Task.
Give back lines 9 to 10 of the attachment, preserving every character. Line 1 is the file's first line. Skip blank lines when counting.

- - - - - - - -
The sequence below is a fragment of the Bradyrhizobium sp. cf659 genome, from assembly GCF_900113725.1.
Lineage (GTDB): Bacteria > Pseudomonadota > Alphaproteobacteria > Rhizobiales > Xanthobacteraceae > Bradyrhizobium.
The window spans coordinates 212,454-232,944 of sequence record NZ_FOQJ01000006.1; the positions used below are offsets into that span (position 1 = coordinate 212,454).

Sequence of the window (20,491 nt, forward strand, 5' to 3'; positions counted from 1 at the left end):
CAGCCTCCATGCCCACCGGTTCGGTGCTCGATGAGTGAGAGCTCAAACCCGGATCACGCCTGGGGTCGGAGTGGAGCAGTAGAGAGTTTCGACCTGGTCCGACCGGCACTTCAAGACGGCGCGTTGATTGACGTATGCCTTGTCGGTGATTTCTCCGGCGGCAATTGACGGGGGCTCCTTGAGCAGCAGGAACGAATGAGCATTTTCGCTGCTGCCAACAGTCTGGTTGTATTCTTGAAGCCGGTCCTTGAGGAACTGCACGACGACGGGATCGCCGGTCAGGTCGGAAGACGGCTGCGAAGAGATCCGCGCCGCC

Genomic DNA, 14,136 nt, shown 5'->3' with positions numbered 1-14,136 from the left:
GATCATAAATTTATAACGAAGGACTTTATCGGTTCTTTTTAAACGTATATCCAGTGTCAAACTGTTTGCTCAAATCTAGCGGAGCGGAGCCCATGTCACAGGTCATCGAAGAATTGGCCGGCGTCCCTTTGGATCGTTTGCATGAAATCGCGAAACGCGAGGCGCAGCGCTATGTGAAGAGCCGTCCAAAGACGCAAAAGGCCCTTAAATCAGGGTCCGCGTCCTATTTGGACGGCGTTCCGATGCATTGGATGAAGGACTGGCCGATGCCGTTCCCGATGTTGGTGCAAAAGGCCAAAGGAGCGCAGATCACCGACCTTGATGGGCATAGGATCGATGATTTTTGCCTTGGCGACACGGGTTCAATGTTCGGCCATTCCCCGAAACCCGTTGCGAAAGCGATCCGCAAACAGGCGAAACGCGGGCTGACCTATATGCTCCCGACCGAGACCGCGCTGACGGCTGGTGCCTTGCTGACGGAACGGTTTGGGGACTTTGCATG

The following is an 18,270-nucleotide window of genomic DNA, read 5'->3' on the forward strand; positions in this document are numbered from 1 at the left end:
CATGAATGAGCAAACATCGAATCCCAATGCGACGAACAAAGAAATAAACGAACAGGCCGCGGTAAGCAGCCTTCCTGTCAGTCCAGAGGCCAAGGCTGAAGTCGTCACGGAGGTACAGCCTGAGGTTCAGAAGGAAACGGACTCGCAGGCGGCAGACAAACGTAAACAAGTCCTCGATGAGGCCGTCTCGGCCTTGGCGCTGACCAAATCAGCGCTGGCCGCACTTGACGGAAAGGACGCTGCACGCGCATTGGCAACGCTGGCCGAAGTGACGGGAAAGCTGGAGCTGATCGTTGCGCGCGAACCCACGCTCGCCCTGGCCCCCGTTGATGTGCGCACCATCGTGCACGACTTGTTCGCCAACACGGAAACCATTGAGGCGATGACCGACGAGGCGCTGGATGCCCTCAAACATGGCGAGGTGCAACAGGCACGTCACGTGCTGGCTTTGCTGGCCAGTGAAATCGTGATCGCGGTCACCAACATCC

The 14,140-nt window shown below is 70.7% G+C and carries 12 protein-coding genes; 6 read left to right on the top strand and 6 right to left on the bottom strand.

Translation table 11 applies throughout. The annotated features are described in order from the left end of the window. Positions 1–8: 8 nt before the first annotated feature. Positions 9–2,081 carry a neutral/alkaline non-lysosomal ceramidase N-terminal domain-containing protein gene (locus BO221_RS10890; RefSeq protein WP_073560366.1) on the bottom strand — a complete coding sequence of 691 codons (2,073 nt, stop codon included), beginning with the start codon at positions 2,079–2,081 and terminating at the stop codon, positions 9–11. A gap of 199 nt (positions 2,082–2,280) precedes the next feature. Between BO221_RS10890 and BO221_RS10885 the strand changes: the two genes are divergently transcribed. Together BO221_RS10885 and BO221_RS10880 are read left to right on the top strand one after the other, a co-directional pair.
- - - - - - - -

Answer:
CATGAATGAGCAAACATCGAATCCCAATGCGACGAACAAAGAAATAAACGAACAGGCCGCGGTAAGCAGCCTTCCTGTCAGTCCAGAGGCCAAGGCTGAAGTCGTCACGGAGGTACAGCCTGAGGTTCAGAAGGAAACGGACTCGCAGGCGGCAGACAAACGTAAACAAGTCCTCGATGAGGCCGTCTCGGCCTTGGCGCTGACCAAATCAGCGCTGGCCGCACTTGACGGAAAGGACGCTGCACGCGCATTGGCAACGCTGGCCGAAGTGACGGGAAAGCTGGAGCTGATCGTTGCGCGCGAACCCACGCTCGCCCTGGCCCCCGTTGATGTGCGCACCATCGTGCACGACTTGTTCGCCAACACGGAAACCATTGAGGCGATGACCGACGAGGCGCTGGATGCCCTCAAACATGGCGAGGTGCAACAGGCACGTCACGTGCTGGCTTTGCTGGCCAGTGAAATCGTGATCGCGGTCACCAACATCC

The 14,140-nt window shown below is 70.7% G+C and carries 12 protein-coding genes; 6 read left to right on the top strand and 6 right to left on the bottom strand.